Behaviour Change by Design

Our vision is to accelerate progress in changing behaviour by redesigning environments to improve health for all.


Does increasing the availability of healthier vs. less-healthy food alter food selection?

Posted: 01/02/2021

Environmental cues shape behaviour, but few studies compare the impact of targeting healthier vs. less-healthy cues. We looked at whether 417 participants choose a healthier or less-healthy snack when offered one of the following selections: equal number of healthier and less-healthy options (2 of each); increased healthier options (6 healthier and 2 less-healthy); or increased less-healthy options (2 healthier and 6 less-healthy).


BCbD Annual Lecture 2020

Posted: 11/08/2020

“Misinformation, pseudoscience and the unhealthy commodity industries”  by Professor Mark Petticrew from the London School of Hygiene and Tropical Medicine.

The history of industry misinformation is well-documented – particularly tobacco industry denial of the link between smoking and ill health. Similar misinformation strategies are commonly used by the alcohol, food, fossil fuel, pesticide and other industries. It has been suggested that this reflects a cross-industry “playbook” that such industries use to distract from their harms and to delay effective monitoring and regulation. In this talk, Professor Mark Petticrew will outline the strategies some industries are using to misinform us and consider how these can be combatted.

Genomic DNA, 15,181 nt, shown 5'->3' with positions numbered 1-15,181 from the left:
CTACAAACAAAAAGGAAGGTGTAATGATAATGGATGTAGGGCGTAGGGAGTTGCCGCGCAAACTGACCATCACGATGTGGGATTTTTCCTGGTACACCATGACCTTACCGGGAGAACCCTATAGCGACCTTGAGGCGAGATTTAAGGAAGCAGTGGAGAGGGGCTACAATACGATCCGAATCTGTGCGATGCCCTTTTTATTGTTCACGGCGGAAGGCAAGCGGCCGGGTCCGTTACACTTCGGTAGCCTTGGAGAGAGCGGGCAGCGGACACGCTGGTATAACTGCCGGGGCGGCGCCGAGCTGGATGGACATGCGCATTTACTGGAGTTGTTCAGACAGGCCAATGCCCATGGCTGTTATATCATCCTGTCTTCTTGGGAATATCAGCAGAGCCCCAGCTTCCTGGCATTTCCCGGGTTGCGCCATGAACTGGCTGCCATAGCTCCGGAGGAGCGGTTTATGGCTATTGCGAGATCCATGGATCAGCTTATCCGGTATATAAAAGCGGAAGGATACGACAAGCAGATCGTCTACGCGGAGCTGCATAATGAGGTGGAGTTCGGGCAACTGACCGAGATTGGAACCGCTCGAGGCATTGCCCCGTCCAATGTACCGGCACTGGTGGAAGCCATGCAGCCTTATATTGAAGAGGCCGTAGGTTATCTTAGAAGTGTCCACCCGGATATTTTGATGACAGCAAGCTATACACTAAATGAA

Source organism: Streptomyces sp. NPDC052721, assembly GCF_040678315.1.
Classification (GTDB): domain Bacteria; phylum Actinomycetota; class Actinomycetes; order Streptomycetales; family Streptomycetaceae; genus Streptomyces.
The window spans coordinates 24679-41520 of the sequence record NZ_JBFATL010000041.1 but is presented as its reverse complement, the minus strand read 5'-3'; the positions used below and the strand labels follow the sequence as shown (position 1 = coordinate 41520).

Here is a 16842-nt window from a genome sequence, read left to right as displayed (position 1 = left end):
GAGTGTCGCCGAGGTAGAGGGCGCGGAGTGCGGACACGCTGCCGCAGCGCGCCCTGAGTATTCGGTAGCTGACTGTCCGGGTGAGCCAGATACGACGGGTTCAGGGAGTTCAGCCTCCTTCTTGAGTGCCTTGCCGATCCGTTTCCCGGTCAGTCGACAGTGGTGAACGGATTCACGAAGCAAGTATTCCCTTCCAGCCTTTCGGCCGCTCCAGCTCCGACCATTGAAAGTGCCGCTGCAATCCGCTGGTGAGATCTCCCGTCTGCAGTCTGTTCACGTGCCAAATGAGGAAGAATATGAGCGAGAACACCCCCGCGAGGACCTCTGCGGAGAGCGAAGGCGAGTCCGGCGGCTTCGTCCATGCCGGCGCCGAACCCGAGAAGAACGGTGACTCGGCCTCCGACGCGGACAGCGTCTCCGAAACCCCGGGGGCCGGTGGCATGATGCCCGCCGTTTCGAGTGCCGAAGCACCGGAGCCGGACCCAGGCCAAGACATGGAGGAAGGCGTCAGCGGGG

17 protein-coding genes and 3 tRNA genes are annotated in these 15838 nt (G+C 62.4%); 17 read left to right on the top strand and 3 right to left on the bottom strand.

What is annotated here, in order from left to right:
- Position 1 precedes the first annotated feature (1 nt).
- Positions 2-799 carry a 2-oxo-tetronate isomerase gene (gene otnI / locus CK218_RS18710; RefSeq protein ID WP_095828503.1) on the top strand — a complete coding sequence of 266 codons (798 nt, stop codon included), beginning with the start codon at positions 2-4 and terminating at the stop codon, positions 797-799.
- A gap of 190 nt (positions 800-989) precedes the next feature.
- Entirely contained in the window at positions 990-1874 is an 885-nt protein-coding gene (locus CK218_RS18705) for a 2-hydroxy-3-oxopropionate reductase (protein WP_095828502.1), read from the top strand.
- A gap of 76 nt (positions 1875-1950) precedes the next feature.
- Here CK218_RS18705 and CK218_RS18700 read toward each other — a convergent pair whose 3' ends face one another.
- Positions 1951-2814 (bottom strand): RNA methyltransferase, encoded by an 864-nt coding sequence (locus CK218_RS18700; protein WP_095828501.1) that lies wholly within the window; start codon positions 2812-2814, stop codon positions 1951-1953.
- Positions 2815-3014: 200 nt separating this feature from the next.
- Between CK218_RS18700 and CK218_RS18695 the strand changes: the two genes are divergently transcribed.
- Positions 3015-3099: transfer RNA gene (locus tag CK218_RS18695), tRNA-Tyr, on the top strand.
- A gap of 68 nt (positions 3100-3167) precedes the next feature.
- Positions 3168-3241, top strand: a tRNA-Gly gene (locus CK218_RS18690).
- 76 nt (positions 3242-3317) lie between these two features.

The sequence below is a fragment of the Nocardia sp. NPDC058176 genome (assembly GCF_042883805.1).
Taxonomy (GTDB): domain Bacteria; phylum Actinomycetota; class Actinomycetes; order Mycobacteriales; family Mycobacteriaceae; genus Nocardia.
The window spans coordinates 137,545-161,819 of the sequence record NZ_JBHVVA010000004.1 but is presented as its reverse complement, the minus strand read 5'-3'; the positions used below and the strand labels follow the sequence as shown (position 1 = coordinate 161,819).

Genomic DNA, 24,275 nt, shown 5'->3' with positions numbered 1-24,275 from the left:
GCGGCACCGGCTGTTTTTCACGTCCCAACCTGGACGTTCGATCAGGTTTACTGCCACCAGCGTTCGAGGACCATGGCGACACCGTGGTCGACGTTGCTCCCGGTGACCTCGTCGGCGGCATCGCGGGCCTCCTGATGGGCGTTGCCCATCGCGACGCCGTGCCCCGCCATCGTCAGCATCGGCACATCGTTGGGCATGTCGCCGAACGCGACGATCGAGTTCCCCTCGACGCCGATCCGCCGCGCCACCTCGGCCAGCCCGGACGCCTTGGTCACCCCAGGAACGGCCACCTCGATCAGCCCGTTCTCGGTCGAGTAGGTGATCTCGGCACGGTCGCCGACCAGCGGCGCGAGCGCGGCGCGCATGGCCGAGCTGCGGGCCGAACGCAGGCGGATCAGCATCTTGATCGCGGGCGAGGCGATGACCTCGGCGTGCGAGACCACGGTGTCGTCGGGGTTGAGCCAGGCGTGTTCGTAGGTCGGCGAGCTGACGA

The Research Programme

We are a Wellcome-funded collaboration bringing together a team of behavioural and cognitive scientists across the Universities of Cambridge and Bristol. Our aim is to run a series of field and laboratory studies to test the promise of a type of intervention – altering cues in our immediate physical environments – to promote healthier behaviour. These are sometimes known as “choice architecture” or “nudging”. We are also interested in how to facilitate the implementation of this evidence. Ultimately, our hope is that this will lead to improved health for everyone.

In the most ambitious co-ordinated set of studies to date, we will conduct a series of linked field and laboratory studies to estimate effect sizes of promising Choice Architecture interventions to reduce food, alcohol and tobacco consumption. Enabled by unprecedented collaborations, these will be conducted in supermarkets, bars and cafeterias with interventions optimised through laboratory studies determining mechanisms.